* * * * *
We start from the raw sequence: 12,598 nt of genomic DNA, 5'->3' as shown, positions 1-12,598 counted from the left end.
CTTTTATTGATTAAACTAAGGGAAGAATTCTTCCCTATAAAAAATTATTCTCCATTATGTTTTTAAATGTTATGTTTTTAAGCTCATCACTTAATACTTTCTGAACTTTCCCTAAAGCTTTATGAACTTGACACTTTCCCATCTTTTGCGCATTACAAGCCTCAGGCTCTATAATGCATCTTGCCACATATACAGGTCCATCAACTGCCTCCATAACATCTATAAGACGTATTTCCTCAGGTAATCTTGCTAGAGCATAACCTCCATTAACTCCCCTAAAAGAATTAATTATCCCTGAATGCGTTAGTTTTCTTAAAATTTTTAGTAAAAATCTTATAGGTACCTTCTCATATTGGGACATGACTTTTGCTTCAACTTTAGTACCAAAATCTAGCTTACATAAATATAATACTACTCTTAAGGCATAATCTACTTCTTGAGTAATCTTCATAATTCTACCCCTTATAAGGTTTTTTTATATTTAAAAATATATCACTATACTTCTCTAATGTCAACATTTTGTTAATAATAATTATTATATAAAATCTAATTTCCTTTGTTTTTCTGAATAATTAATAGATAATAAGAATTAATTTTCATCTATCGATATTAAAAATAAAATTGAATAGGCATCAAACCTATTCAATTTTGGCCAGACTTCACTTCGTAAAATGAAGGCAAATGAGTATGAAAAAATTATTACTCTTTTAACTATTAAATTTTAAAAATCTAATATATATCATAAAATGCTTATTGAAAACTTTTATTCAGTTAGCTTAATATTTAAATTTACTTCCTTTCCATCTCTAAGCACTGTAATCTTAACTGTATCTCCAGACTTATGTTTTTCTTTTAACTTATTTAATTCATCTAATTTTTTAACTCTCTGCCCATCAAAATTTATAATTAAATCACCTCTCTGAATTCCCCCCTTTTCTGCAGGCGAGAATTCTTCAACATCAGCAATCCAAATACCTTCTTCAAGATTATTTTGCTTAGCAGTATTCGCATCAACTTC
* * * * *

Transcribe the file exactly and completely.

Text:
We start from the raw sequence: 12,598 nt of genomic DNA, 5'->3' as shown, positions 1-12,598 counted from the left end.
CTTTTATTGATTAAACTAAGGGAAGAATTCTTCCCTATAAAAAATTATTCTCCATTATGTTTTTAAATGTTATGTTTTTAAGCTCATCACTTAATACTTTCTGAACTTTCCCTAAAGCTTTATGAACTTGACACTTTCCCATCTTTTGCGCATTACAAGCCTCAGGCTCTATAATGCATCTTGCCACATATACAGGTCCATCAACTGCCTCCATAACATCTATAAGACGTATTTCCTCAGGTAATCTTGCTAGAGCATAACCTCCATTAACTCCCCTAAAAGAATTAATTATCCCTGAATGCGTTAGTTTTCTTAAAATTTTTAGTAAAAATCTTATAGGTACCTTCTCATATTGGGACATGACTTTTGCTTCAACTTTAGTACCAAAATCTAGCTTACATAAATATAATACTACTCTTAAGGCATAATCTACTTCTTGAGTAATCTTCATAATTCTACCCCTTATAAGGTTTTTTTATATTTAAAAATATATCACTATACTTCTCTAATGTCAACATTTTGTTAATAATAATTATTATATAAAATCTAATTTCCTTTGTTTTTCTGAATAATTAATAGATAATAAGAATTAATTTTCATCTATCGATATTAAAAATAAAATTGAATAGGCATCAAACCTATTCAATTTTGGCCAGACTTCACTTCGTAAAATGAAGGCAAATGAGTATGAAAAAATTATTACTCTTTTAACTATTAAATTTTAAAAATCTAATATATATCATAAAATGCTTATTGAAAACTTTTATTCAGTTAGCTTAATATTTAAATTTACTTCCTTTCCATCTCTAAGCACTGTAATCTTAACTGTATCTCCAGACTTATGTTTTTCTTTTAACTTATTTAATTCATCTAATTTTTTAACTCTCTGCCCATCAAAATTTATAATTAAATCACCTCTCTGAATTCCCCCCTTTTCTGCAGGCGAGAATTCTTCAACATCAGCAATCCAAATACCTTCTTCAAGATTATTTTGCTTAGCAGTATTCGCATCAACTTC